The effect of new IMO 2020 regulations will be one of the key three essential factors expected to determine the direction of the oil price next year, according to research firm Rystad Energy. A balanced oil market in 2020 is contingent also on a no-global-recession and continued OPEC production cuts.
According to Gibson Shipbrokers, OPEC+ announced the expansion of their product cuts for additional nine months until the end of the first quarter of 2020. Yet, the OPEC cuts are a negative development concerning Middle East’s tanker market, mostly affecting VLCCs.
As OPEC and OPEC+ meet in Vienna, the outlook for the market is mixed, according to Ann-Louise Hittle, vice president, Macro Oils, at Wood Mackenzie energy consultancy. Geopolitical risk means the supply outlook is tightening, offsetting the moderate weakening in oil demand growth thus far this year, she said.
In its ‘Oil Market Report: 2020 vision’, IEA reports that volatility has returned to oil markets with a dramatic sell-off in late May seeing Brent prices fall from $70/bbl to $60/bbl. In addition, supply concerns have not gone away, as oil prices initially increased by 4% after the attacks on two tankers in the Gulf of Oman, before easing back slightly.
US imports of crude oil from members of the Organization of the Petroleum Exporting Countries (OPEC) in March 2019 totaled 1.5 million barrels per day (b/d), their lowest level since March 1986, according to data provided by the US Energy Information Administration (EIA).
As Rystad Energy reports, on top of production declines in Iran and Venezuela, ongoing OPEC cuts, Urals contamination outages in Russia and maintenance in Kazakhstan, North Sea production is also facing difficulties. It is expected that North Sea oil production will drop during June, reaching the lowest level since August 2014 as Ekofisk goes into maintenance.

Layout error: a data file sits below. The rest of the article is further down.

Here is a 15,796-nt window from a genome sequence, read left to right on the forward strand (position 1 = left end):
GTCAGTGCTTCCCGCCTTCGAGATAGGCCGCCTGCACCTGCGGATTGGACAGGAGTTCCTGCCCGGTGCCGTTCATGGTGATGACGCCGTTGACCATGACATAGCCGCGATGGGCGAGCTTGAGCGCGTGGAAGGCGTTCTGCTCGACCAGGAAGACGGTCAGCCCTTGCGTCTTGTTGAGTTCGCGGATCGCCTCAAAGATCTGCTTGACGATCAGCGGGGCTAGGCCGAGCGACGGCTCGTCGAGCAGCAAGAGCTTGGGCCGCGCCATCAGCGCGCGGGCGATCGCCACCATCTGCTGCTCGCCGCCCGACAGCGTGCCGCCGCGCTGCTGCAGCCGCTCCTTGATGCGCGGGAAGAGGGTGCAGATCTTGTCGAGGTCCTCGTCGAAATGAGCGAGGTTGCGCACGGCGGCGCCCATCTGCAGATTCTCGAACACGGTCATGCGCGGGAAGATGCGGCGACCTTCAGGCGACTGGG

OPEC crude production reduced by 240,000 b/d in February to 30.68 million b/d, which is the lowest level in 4 years. According to Gibson Shipbrokers, February numbers indicate a significant over compliance, with Saudi Arabia leading efforts to implement cuts with a 153% compliance rate, some 170,000 b/d already below their overall target.
OPEC crude production fell by 240,000 b/d in February to 30.68 million b/d, its lowest level in 4 years, said Gibson Shipbrokers in its weekly tanker market report. The heavy crude market is already incredibly tight and production cuts come at a time when demand for heavy grades is rising, the report notes.
According to EIA’s January Short-Term Energy Outlook, the predictions are that global benchmark Brent crude oil is to average $61 per barrel in 2019 and $65/barrel in 2020, experiencing an increase from the end of 2018. Yet, it will remain lower than the 2018 average of $71/b US benchmark West Texas Intermediate (WTI) crude oil prices were $8/b lower than Brent prices in December 2018, and EIA expects this difference to narrow to $4/b in the Q4 of 2019 and during 2020.
Russia is slowly decreasing its oil production following the OPEC+ deal and is on track to reach approximately the fifth of the way towards its pledged cut on January, according to Bloomberg. Russian data reveal that the nation’s output has already decreased by more than 30.000 barrels per day, similar to October’s levels, asreported by Alexander Novak, Energy Minister.
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